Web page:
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Poker News | Gambling and the Law

California Bill to Study Intrastate Online Poker

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A bill has been introduced into the California legislature that proposes a study of the legality of intrastate online poker. AB2026 is being sponsored by the Poker Players of America (PPOA) and was introduced by California Assemblyman Lloyd Levine, a Democrat from Van Nuys.

The purpose of the bill asses the viability of regulated online poker within the state of California without running into the road blocks established by the UIGEA. With all of the poker rooms, card clubs, and Indian casinos spread across the vast state, online poker could bring the state much needed revenue and be quite a profitable endeavor.

Levine noted, “Our understanding of the law is that so long as the player and server (hosting the online game) are in California, it would be legal. But that’s what we are trying to find out… We don’t know what the state’s piece will be, but it will be a regulated entity.”

The organization behind Levine’s proposal is the PPOA, of which not much is known. The website states, “PPOA is the first independent national organization of American of (sic) of poker players dedicated to ONE THING – protecting our right to play online and in live games. That right is under increasing attack by the Federal government and misguided politicians everywhere. Founded and guided by experienced political professionals who also play poker, PPOA has been created to provide information, mobilization and coordination of legislative/political action programs necessary to make the voices of America’s millions of poker players heard in Washington.”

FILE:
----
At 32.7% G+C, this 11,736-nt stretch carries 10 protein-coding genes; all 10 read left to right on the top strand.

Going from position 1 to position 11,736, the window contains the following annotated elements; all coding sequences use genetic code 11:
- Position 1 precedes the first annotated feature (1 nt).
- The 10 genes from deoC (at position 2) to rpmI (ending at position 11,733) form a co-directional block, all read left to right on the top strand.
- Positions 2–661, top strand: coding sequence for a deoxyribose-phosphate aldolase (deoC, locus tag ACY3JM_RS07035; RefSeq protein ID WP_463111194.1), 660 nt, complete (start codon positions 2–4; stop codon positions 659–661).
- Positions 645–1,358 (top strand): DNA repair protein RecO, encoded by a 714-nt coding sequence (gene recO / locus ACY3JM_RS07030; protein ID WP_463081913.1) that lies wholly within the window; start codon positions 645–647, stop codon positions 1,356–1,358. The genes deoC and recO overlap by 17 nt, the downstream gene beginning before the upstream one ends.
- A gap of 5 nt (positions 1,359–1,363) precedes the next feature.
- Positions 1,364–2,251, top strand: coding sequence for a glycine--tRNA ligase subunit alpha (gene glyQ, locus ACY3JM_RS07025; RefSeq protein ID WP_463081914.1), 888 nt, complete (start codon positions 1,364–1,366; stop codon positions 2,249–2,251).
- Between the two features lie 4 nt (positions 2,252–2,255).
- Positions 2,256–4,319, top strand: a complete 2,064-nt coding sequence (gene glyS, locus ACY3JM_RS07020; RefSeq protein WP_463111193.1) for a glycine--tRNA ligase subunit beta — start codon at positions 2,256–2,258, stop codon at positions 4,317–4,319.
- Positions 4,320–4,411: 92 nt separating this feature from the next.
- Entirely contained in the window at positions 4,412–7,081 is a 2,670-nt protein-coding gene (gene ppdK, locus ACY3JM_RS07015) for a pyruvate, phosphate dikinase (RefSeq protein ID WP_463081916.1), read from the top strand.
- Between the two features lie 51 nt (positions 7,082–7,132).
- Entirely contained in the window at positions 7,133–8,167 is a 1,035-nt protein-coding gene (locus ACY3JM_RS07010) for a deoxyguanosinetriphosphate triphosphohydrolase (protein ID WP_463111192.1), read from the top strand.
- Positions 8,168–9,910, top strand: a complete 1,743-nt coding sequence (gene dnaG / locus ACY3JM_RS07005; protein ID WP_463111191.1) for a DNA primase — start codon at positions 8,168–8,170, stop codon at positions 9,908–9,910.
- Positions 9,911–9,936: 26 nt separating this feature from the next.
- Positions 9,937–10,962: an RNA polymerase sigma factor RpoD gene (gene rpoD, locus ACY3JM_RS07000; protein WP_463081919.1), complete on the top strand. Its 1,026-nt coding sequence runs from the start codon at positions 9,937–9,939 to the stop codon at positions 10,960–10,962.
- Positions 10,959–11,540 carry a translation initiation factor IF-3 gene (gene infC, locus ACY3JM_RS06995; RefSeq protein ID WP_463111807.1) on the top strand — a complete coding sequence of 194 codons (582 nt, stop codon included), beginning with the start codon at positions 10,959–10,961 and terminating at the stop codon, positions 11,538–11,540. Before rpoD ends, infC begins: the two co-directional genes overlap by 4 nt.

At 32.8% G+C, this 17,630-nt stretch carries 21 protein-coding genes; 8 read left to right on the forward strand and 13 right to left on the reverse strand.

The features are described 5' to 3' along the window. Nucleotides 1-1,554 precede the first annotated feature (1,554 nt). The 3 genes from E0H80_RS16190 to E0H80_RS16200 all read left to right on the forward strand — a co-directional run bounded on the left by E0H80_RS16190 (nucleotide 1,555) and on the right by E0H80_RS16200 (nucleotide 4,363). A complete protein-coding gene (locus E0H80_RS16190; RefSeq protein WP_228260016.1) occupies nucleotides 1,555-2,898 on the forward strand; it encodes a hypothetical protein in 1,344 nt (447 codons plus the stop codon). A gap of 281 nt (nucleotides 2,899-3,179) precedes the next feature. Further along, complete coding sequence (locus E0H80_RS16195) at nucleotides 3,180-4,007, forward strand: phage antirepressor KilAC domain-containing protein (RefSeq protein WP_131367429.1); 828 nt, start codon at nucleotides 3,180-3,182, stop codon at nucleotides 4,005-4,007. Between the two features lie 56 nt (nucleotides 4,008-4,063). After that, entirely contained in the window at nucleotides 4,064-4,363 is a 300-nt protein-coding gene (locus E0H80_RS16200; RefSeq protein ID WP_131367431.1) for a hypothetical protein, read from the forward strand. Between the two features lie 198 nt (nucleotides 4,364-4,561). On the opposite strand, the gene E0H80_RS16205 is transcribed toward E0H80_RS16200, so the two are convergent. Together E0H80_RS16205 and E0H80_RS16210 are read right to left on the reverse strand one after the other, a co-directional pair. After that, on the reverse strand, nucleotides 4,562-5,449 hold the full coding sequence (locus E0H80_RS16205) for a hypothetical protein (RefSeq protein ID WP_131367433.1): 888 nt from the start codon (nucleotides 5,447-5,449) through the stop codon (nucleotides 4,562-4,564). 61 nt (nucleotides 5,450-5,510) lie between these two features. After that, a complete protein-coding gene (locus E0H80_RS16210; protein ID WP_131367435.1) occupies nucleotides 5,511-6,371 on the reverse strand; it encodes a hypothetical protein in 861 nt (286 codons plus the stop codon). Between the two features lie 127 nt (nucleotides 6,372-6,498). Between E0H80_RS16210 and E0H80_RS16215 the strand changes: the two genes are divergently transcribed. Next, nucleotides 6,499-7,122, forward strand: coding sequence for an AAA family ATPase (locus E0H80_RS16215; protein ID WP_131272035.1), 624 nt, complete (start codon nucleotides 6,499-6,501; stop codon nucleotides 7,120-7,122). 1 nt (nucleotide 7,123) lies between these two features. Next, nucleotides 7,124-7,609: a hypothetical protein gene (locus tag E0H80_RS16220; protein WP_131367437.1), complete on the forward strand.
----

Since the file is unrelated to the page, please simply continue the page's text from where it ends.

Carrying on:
As far as can be determined, no famous professional poker players are known members or backers of the organization, but their intentions seem to mimic that of the Poker Players Alliance (PPA) as a lobbying group.

Levine recognizes that intrastate online poker would be tricky, as a number of card clubs and Indian casinos would want part of the action. In addition, regulation would be of the utmost importance since players would have to be identified as California residents. And California has designated poker as a Class 2 game, one that only allows players to compete against each other instead of the house, so the governor would have to control all decisions made regarding the implementation and regulation of online poker.

Levine notes that if the legislature reacts positively to the bill, it could evolve into an online poker legalization bill. “It’s a study bill while we work out the details,” he said. “But we might put some teeth into it if it looks like we can do this.”

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